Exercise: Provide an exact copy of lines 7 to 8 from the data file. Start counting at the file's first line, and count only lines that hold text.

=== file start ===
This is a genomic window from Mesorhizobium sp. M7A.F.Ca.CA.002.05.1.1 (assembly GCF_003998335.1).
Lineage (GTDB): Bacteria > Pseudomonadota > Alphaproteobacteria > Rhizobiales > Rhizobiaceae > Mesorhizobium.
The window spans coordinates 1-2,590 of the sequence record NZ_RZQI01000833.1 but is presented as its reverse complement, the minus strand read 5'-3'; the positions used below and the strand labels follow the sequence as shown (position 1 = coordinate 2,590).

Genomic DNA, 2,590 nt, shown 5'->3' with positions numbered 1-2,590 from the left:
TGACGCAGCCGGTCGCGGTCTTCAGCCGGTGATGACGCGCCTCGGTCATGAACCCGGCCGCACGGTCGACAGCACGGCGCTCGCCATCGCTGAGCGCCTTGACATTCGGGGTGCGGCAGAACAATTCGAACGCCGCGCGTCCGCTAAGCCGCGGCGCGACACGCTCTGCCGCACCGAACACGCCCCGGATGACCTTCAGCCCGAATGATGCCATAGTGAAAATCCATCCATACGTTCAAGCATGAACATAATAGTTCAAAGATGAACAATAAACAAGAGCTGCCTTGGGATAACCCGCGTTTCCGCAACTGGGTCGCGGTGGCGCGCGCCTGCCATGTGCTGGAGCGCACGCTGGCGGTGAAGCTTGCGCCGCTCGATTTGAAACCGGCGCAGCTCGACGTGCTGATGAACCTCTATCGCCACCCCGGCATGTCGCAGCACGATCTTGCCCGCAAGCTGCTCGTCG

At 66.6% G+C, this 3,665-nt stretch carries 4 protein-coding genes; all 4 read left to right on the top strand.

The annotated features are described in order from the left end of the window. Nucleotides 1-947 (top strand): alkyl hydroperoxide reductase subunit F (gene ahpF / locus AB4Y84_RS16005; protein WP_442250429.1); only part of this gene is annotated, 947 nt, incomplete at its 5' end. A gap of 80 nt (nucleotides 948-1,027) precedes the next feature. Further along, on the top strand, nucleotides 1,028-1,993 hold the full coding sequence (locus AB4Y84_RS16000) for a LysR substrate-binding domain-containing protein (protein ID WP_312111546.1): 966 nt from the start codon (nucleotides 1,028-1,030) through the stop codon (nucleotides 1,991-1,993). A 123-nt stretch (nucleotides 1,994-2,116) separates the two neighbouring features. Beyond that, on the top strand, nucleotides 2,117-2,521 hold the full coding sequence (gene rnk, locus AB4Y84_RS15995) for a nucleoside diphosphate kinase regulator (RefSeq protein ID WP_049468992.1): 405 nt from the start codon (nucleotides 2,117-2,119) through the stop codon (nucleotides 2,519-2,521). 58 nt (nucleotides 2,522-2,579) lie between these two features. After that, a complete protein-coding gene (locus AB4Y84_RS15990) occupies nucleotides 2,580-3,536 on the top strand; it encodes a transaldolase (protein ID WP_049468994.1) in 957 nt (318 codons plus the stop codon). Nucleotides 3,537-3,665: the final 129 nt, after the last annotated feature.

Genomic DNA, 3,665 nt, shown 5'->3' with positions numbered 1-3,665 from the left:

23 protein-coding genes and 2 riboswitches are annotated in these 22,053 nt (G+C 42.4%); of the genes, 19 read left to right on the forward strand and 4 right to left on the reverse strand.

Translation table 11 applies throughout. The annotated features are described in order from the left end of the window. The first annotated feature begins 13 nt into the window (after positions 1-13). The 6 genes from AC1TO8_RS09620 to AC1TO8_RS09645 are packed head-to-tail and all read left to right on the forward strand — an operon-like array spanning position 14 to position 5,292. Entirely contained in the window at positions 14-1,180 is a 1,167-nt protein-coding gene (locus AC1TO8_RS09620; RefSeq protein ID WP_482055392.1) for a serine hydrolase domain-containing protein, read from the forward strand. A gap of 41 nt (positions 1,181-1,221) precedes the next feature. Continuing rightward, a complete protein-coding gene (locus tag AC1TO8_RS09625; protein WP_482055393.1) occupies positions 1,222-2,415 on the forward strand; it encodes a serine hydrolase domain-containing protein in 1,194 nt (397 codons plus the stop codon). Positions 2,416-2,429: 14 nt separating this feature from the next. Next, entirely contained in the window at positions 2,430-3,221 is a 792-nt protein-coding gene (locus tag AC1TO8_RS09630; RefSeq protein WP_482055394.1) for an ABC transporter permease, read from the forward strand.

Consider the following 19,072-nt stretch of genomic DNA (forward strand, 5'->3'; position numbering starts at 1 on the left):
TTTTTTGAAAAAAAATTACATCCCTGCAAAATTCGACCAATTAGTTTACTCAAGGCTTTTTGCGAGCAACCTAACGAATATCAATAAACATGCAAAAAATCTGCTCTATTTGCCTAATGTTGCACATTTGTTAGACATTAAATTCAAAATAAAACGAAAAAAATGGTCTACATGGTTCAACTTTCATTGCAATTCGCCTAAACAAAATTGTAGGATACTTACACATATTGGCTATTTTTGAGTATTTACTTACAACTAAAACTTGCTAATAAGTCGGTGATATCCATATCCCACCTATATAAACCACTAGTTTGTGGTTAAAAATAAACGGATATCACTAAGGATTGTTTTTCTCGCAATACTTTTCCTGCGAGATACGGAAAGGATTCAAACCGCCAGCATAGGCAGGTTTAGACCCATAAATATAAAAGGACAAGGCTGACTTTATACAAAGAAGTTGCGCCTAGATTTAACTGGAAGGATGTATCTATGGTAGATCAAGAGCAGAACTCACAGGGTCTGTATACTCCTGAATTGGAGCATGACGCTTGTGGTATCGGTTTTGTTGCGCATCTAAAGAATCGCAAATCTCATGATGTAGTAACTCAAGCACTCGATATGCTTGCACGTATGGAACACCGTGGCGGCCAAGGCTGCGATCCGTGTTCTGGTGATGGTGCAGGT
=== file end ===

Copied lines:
The annotated features are described in order from the left end of the window. Nucleotides 1-947 (top strand): alkyl hydroperoxide reductase subunit F (gene ahpF / locus AB4Y84_RS16005; protein WP_442250429.1); only part of this gene is annotated, 947 nt, incomplete at its 5' end. A gap of 80 nt (nucleotides 948-1,027) precedes the next feature. Further along, on the top strand, nucleotides 1,028-1,993 hold the full coding sequence (locus AB4Y84_RS16000) for a LysR substrate-binding domain-containing protein (protein ID WP_312111546.1): 966 nt from the start codon (nucleotides 1,028-1,030) through the stop codon (nucleotides 1,991-1,993). A 123-nt stretch (nucleotides 1,994-2,116) separates the two neighbouring features. Beyond that, on the top strand, nucleotides 2,117-2,521 hold the full coding sequence (gene rnk, locus AB4Y84_RS15995) for a nucleoside diphosphate kinase regulator (RefSeq protein ID WP_049468992.1): 405 nt from the start codon (nucleotides 2,117-2,119) through the stop codon (nucleotides 2,519-2,521). 58 nt (nucleotides 2,522-2,579) lie between these two features. After that, a complete protein-coding gene (locus AB4Y84_RS15990) occupies nucleotides 2,580-3,536 on the top strand; it encodes a transaldolase (protein ID WP_049468994.1) in 957 nt (318 codons plus the stop codon). Nucleotides 3,537-3,665: the final 129 nt, after the last annotated feature.

Genomic DNA, 3,665 nt, shown 5'->3' with positions numbered 1-3,665 from the left: